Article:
Amaterasu is in heaven, hanging out with her handmaidens, weaving "the dark web of Doom" which I assume is a kind of Fate tapestry. Her brother (and apparently her rival) Susanoo arrives in the Hall of the Gods, and Amaterasu flees, scared. She hides herself in a cave under the ocean, leaving the land above in darkness. People are grieving and begging her to come back, to bring the light back to their land, but Amaterasu doesn't come out. To try and coax the Sun-goddess out of her seclusion, an "auspicious" god (no name is given) crafts a mirror and hangs it outside the entrance of Amaterasu's cave. A goddess, Uzume, is brought to dance on the waves, and the welkin (which I looked up, and apparently means the sky or the h…

Microfiction: The Life of the Buddha, The Fair Maiden and Gopa's Dream

Story: Life of the Buddha - The Fair Maiden and Gopa's Dream Microfiction 1: Twitterature

Length: 140 characters

They went to the woods where the maidens waited. They offered him gifts, but all he could think was, "They laugh because they know nothing."

Author's Note: I took the first part of this story, where Udayin and Siddhartha go to the woods where the "fair maidens" are. I assume from the way the girls are described with the phrase "skillful in the game of love" that these girls are meant to entice Siddhartha. They all offer him different things, gifts and affection, but Siddhartha can only think about how they don't know about sickness or old age or death, and that that is the reason why they laugh so easily. They didn't know suffering the way he did, and to him that meant they were ignorant. I tried to capture the kind of headiness of that whole scene, which reminds me of the scene in the Odyssey with the lotus-eaters that try to s…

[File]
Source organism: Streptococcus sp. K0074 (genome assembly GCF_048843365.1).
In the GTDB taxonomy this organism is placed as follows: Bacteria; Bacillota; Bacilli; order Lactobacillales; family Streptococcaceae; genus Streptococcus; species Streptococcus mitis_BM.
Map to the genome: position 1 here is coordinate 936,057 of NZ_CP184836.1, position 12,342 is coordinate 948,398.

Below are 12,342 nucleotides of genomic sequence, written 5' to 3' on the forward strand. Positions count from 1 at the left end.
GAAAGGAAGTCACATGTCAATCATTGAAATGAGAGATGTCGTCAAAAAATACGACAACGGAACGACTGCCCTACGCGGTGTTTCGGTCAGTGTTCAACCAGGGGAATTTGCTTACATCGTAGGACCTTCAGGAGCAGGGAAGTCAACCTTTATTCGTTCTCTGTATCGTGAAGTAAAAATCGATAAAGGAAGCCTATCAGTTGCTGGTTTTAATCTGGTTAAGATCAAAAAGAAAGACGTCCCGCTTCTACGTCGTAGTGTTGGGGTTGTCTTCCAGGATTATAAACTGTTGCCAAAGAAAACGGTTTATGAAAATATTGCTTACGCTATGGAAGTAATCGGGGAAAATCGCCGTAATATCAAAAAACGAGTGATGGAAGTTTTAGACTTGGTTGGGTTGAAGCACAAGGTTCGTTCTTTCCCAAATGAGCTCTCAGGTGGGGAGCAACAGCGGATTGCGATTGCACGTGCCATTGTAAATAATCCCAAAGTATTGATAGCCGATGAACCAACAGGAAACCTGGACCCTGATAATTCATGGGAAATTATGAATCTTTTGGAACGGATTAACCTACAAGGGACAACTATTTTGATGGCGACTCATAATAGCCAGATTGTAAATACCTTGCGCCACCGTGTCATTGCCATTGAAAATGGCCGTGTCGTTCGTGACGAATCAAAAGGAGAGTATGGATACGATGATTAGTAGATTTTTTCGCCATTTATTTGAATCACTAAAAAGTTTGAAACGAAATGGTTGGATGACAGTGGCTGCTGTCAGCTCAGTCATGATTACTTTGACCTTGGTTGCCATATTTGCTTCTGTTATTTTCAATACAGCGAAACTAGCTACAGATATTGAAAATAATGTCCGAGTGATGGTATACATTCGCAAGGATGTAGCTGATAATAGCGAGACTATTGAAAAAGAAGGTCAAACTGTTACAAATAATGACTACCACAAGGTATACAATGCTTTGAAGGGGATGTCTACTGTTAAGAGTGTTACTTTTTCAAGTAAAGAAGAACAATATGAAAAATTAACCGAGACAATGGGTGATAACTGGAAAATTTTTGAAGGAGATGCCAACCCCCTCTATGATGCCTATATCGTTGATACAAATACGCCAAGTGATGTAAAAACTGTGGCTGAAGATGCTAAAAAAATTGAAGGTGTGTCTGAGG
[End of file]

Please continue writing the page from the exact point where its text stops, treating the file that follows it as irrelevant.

Reading Notes: The Life of the Buddha, Part B - Siddhartha Becomes the Buddha


I'm going to be honest, Siddhartha lost me pretty quickly during his "profound meditation." He is searching for the root cause of old age and death, and somehow, it all comes down to ignorance. I can understand the Buddhist belief that the cause of suffering is desire; I think that's a pretty intuitive connection. I can even see the connection between desire and sensation. But towards the end of the meditation, when Siddhartha begins to arrive at the conclusion that the root cause of old age and death is ignorance, I'm lost. But, then again, I'm not the Buddha. I'm not even Buddhist - I practice mindfulness techniques sometimes, and I meditate once and awhile, but not regularly, and never for more than ten minutes. I think it takes a lot of dedication to reach the level of introspection that allows one to follow that kind of convoluted path of logic.